The story is also complicated and non-linear, and all the different bits fit together into a beautifully coherent whole. I really liked the interplay between the different human cultures and their deities, and the way the story is firmly anchored in this world's imagined future. Having part of the story set in a Canadian Chinatown is highly original, and handled very well; it's exploring the culture of people who are ancestrally Chinese rather than actually Chinese, and that's not something one sees a lot in fantasy. Which also means that tNW avoids relying on cheap exoticism, but manages to create a sense of the mystical all the same.

tNW is much darker than Nobody's son. The scary parts are really scary, even bordering on horror, and the characters, even the viewpoint characters and people who matter, are pleasingly mortal. I was particularly impressed with the scene where Nick is caught on the North Side and is dealing with both lethal cold and malevolent demons at the same time. There are places where the emotion is laid on a bit thick, but again, it's pretty skillful unsubtlety, all told.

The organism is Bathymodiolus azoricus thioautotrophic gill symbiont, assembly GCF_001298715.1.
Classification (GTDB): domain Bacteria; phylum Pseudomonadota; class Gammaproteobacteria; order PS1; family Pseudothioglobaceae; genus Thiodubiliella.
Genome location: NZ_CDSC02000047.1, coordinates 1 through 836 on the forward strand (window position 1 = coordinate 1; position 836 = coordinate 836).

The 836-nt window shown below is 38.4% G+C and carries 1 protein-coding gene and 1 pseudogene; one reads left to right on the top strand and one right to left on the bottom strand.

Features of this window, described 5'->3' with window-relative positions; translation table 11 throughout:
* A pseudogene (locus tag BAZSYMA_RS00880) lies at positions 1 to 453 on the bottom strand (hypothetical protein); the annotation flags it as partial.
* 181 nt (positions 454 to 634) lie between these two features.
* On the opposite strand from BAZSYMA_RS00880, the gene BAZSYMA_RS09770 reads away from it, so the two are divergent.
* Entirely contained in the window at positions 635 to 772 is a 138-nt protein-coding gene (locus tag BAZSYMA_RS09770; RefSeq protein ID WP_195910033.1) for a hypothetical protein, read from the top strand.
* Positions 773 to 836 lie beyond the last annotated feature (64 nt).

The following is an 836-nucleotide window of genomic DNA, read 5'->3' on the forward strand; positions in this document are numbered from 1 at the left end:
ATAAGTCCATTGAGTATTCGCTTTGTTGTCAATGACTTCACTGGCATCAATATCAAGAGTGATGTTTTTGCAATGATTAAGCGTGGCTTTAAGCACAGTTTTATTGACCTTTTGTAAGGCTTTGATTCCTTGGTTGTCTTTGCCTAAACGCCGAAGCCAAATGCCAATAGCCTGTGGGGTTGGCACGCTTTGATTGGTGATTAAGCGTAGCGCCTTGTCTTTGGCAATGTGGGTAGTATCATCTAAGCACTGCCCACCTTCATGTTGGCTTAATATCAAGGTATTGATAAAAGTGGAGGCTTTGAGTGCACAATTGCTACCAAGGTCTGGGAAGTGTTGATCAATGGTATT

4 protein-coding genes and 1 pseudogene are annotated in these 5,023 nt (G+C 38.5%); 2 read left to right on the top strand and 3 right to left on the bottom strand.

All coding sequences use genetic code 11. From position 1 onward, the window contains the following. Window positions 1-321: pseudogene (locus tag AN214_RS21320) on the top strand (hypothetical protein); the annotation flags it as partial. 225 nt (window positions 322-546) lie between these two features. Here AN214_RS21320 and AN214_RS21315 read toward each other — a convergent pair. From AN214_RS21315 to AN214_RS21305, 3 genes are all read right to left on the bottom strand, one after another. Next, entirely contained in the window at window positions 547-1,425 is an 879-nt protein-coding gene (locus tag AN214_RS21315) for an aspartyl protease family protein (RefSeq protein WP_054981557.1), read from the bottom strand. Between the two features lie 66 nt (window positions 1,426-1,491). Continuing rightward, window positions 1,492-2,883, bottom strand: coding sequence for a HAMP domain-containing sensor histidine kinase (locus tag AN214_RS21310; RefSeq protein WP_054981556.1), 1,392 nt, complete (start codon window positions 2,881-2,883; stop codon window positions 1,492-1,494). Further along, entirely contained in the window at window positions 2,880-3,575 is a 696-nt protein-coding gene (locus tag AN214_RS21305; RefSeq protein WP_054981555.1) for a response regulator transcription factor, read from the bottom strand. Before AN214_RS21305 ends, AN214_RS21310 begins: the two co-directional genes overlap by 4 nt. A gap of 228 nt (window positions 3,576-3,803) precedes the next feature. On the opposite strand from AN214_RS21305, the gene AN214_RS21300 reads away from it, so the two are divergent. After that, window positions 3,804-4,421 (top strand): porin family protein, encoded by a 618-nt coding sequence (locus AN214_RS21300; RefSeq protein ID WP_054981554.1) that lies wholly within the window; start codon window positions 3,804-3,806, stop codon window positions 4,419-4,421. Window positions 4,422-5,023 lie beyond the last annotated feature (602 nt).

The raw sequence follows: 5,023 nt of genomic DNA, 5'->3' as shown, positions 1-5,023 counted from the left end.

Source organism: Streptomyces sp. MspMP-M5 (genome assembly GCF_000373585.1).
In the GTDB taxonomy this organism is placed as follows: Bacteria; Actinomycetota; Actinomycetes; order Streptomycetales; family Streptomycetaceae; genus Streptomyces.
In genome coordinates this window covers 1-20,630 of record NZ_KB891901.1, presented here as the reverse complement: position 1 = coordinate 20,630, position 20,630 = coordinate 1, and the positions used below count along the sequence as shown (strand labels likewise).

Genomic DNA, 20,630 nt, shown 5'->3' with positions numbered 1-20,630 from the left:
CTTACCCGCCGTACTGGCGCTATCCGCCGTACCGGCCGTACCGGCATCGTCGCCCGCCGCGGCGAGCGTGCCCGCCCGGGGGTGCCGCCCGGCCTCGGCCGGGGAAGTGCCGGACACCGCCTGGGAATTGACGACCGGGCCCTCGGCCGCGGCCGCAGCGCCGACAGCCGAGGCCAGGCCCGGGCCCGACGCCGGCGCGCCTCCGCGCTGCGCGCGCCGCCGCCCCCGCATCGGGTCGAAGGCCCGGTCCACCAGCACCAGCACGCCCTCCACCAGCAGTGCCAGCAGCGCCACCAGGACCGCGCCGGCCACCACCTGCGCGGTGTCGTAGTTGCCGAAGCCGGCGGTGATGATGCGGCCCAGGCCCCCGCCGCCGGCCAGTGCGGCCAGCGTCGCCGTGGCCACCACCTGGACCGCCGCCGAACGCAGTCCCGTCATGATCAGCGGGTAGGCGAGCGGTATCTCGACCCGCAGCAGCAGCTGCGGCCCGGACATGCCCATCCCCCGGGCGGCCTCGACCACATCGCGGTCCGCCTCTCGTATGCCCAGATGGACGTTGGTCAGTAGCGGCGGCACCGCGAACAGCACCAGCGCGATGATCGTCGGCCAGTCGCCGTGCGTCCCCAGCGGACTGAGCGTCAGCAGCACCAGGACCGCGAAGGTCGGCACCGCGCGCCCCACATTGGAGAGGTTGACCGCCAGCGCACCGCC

I enjoyed the moral questions tNW explores, even more so because the philosophical bits are definitely subordinate to the story. There's enough explicit Christianity for me to get away with seeing Abraham and Isaac stuff going on, though tbh if it's Christian the subtext is probably as much the Father and the Son as the Genesis narrative. Another thing that's very cool, and handled delicately too, is the arc about staying alive to protect one's family rather than dying a hero's violent death, and how that choice is perceived when it's a man who makes it within a macho culture.

The other thing about tNW is that it has many of the good characteristics of the Northern Lights books without any of Pullman's bitterness or stupid épater la bourgeoisie polemic. I am very glad to discover that Pullman is not the only writer who can get right the sorts of things he does well, because I can't stand him.